However, we should acknowledge that power is real, and that furthermore differentials in power really do exist between people. I have been raised in North America, am the beneficiary of dietary and social benefits which are attendant to my upbringing, have been well educated, and today inhabit a career which (barring extreme circumstances) ensures that I will never rank among the global poor. In those senses, of course, we might identify something likening itself to a kind of privilege—that is, to the gift of circumstances which have enriched my life apart from my effort.

But this difference in power and advantage must be sharply distinguished from issues of race—not to suggest that they do not at times combine, but that they are not the same thing. My use of power, and my beliefs about race, can be combined for either great good or great ill. We must remember that racism, historically, always begins with belief about the self—not with belief about others. Nazi Germany believed first in the primacy of Arianism, and that belief in themselves gave permission to redefine and dehumanize others, especially the Jews. Japanese Imperialism similarly believed in the native mastery of their own heritage, and this gave them permission to dehumanize the Chinese, as well as their other enemies in the Second World War. Japanese and German atrocities were birthed, in other words, from their beliefs about themselves, and only secondarily from their beliefs about others.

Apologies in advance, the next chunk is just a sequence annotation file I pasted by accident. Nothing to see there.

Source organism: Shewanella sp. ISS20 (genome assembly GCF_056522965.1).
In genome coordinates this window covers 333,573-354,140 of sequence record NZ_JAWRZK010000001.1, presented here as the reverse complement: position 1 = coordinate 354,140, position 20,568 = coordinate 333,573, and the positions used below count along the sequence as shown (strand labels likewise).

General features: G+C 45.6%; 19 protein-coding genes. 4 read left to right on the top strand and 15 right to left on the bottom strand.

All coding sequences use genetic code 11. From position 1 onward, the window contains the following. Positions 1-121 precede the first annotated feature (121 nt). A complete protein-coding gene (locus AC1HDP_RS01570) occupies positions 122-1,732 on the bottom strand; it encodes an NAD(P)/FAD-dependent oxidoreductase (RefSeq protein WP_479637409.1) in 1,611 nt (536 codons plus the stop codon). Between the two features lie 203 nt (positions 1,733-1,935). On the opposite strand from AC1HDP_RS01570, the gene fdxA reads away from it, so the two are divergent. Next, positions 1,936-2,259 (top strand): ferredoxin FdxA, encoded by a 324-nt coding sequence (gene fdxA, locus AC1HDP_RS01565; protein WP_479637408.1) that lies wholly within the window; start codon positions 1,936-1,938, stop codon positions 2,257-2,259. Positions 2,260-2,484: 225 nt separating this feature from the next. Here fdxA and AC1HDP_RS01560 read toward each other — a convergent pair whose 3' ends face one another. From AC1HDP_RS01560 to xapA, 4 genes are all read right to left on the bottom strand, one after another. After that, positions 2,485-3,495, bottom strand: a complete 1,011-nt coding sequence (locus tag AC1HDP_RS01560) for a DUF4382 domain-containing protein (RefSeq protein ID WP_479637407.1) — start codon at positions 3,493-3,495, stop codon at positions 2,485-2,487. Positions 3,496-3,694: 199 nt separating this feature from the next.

I hope you can see that, within these structures, power is a neutral force. It can be used for either good or evil, applied to either health or destruction. Racism, false belief in the self which redefines the ‘other,’ added to power, creates vast destruction. But racism can be just as prevalent among powerless people as “privileged” ones. Racism is racism; power is power.